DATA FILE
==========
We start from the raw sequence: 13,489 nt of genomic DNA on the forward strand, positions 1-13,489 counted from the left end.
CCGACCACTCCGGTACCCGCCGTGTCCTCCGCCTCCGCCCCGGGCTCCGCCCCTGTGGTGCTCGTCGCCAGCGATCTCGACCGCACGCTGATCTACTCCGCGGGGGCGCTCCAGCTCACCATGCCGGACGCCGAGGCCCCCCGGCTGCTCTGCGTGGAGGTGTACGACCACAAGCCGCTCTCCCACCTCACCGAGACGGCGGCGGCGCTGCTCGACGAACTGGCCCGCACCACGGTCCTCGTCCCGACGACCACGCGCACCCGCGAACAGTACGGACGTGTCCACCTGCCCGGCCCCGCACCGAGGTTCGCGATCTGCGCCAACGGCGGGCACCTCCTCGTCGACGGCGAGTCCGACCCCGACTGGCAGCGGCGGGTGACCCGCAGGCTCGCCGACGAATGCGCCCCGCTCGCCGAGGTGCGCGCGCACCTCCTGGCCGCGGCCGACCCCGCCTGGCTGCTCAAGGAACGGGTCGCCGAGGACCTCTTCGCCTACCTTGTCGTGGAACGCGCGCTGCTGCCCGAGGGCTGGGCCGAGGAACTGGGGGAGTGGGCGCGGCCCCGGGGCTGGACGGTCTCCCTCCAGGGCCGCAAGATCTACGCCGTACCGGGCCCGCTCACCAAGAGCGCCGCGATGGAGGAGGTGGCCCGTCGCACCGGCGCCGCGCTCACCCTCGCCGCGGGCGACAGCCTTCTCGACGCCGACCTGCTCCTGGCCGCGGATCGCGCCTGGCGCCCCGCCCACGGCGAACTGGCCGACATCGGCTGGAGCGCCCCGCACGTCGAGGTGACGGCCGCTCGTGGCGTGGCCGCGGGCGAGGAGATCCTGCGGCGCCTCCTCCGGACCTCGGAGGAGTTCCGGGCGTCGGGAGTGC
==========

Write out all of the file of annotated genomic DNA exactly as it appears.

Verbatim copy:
We start from the raw sequence: 13,489 nt of genomic DNA on the forward strand, positions 1-13,489 counted from the left end.
CCGACCACTCCGGTACCCGCCGTGTCCTCCGCCTCCGCCCCGGGCTCCGCCCCTGTGGTGCTCGTCGCCAGCGATCTCGACCGCACGCTGATCTACTCCGCGGGGGCGCTCCAGCTCACCATGCCGGACGCCGAGGCCCCCCGGCTGCTCTGCGTGGAGGTGTACGACCACAAGCCGCTCTCCCACCTCACCGAGACGGCGGCGGCGCTGCTCGACGAACTGGCCCGCACCACGGTCCTCGTCCCGACGACCACGCGCACCCGCGAACAGTACGGACGTGTCCACCTGCCCGGCCCCGCACCGAGGTTCGCGATCTGCGCCAACGGCGGGCACCTCCTCGTCGACGGCGAGTCCGACCCCGACTGGCAGCGGCGGGTGACCCGCAGGCTCGCCGACGAATGCGCCCCGCTCGCCGAGGTGCGCGCGCACCTCCTGGCCGCGGCCGACCCCGCCTGGCTGCTCAAGGAACGGGTCGCCGAGGACCTCTTCGCCTACCTTGTCGTGGAACGCGCGCTGCTGCCCGAGGGCTGGGCCGAGGAACTGGGGGAGTGGGCGCGGCCCCGGGGCTGGACGGTCTCCCTCCAGGGCCGCAAGATCTACGCCGTACCGGGCCCGCTCACCAAGAGCGCCGCGATGGAGGAGGTGGCCCGTCGCACCGGCGCCGCGCTCACCCTCGCCGCGGGCGACAGCCTTCTCGACGCCGACCTGCTCCTGGCCGCGGATCGCGCCTGGCGCCCCGCCCACGGCGAACTGGCCGACATCGGCTGGAGCGCCCCGCACGTCGAGGTGACGGCCGCTCGTGGCGTGGCCGCGGGCGAGGAGATCCTGCGGCGCCTCCTCCGGACCTCGGAGGAGTTCCGGGCGTCGGGAGTGC